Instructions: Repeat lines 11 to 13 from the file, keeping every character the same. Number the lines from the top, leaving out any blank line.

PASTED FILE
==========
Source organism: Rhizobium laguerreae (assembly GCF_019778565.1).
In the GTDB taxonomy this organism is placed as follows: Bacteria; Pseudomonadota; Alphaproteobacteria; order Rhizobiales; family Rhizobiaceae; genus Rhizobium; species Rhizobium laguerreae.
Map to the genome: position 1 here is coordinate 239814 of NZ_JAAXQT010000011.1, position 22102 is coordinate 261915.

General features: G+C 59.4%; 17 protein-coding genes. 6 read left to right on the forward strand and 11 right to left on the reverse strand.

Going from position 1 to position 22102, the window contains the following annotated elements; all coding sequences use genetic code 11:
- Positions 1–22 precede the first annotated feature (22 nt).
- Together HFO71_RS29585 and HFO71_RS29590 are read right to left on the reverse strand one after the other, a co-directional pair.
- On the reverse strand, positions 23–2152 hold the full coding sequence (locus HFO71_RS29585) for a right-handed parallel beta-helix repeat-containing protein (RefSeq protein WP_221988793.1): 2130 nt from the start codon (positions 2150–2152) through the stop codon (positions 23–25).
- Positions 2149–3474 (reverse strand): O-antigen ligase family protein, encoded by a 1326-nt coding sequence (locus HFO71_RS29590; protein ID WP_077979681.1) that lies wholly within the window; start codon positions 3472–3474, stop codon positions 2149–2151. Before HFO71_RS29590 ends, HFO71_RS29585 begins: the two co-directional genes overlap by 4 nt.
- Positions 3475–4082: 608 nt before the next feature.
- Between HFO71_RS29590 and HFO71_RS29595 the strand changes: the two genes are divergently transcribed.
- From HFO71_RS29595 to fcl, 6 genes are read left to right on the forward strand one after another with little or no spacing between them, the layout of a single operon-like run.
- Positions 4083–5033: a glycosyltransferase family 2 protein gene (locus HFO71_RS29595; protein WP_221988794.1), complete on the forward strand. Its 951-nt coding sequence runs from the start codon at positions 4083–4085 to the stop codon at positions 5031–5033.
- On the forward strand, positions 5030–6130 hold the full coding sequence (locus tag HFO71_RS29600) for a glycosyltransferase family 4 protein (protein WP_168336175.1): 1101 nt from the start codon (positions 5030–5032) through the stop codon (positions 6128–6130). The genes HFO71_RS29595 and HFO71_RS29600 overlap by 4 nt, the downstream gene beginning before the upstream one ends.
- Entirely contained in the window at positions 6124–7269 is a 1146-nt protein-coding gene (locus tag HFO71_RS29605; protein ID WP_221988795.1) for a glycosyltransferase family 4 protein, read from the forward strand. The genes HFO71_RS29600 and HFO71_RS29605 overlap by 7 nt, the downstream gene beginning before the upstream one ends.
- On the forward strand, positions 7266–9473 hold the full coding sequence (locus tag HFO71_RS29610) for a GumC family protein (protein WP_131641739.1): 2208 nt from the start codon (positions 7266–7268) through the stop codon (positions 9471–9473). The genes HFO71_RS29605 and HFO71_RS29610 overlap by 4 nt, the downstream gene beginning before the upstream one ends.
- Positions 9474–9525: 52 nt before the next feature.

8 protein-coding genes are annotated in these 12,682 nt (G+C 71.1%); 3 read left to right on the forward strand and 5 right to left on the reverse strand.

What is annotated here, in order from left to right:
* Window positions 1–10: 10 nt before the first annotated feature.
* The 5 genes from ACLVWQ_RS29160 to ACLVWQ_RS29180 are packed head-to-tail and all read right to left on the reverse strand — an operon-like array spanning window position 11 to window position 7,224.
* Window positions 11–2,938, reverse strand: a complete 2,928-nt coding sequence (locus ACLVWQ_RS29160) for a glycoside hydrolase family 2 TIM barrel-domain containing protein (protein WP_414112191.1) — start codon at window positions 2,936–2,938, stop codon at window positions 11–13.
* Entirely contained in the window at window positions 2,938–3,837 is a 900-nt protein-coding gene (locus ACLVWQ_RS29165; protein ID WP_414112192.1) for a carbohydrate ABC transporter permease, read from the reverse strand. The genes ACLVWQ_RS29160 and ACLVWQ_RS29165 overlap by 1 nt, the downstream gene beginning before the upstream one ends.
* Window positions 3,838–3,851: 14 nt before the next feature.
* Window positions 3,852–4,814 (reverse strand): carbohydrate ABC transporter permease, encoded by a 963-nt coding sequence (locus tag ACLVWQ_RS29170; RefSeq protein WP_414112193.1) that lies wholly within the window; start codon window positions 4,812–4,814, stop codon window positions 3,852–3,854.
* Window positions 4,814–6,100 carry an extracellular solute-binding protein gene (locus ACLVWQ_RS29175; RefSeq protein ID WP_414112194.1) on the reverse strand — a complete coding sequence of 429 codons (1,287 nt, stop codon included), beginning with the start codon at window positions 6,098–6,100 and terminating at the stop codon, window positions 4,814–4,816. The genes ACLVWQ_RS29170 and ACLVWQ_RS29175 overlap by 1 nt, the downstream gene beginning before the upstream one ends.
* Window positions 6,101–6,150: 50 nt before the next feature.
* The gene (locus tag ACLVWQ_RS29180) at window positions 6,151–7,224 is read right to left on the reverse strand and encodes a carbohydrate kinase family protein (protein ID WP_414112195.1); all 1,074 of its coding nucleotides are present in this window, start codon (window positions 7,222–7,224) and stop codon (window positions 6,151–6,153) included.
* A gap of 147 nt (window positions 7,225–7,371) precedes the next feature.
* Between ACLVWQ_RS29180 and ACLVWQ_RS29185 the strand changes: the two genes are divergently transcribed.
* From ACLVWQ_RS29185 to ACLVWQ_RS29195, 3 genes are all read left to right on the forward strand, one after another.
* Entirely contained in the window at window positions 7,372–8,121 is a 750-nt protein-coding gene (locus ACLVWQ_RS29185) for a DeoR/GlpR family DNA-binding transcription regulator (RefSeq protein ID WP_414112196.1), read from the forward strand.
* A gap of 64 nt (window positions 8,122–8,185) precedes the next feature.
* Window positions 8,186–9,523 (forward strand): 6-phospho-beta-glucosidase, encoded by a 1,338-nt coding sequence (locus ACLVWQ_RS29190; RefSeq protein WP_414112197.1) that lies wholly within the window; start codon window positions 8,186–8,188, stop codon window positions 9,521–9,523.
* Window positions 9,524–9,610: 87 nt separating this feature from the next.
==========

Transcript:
- Between HFO71_RS29590 and HFO71_RS29595 the strand changes: the two genes are divergently transcribed.
- From HFO71_RS29595 to fcl, 6 genes are read left to right on the forward strand one after another with little or no spacing between them, the layout of a single operon-like run.
- Positions 4083–5033: a glycosyltransferase family 2 protein gene (locus HFO71_RS29595; protein WP_221988794.1), complete on the forward strand. Its 951-nt coding sequence runs from the start codon at positions 4083–4085 to the stop codon at positions 5031–5033.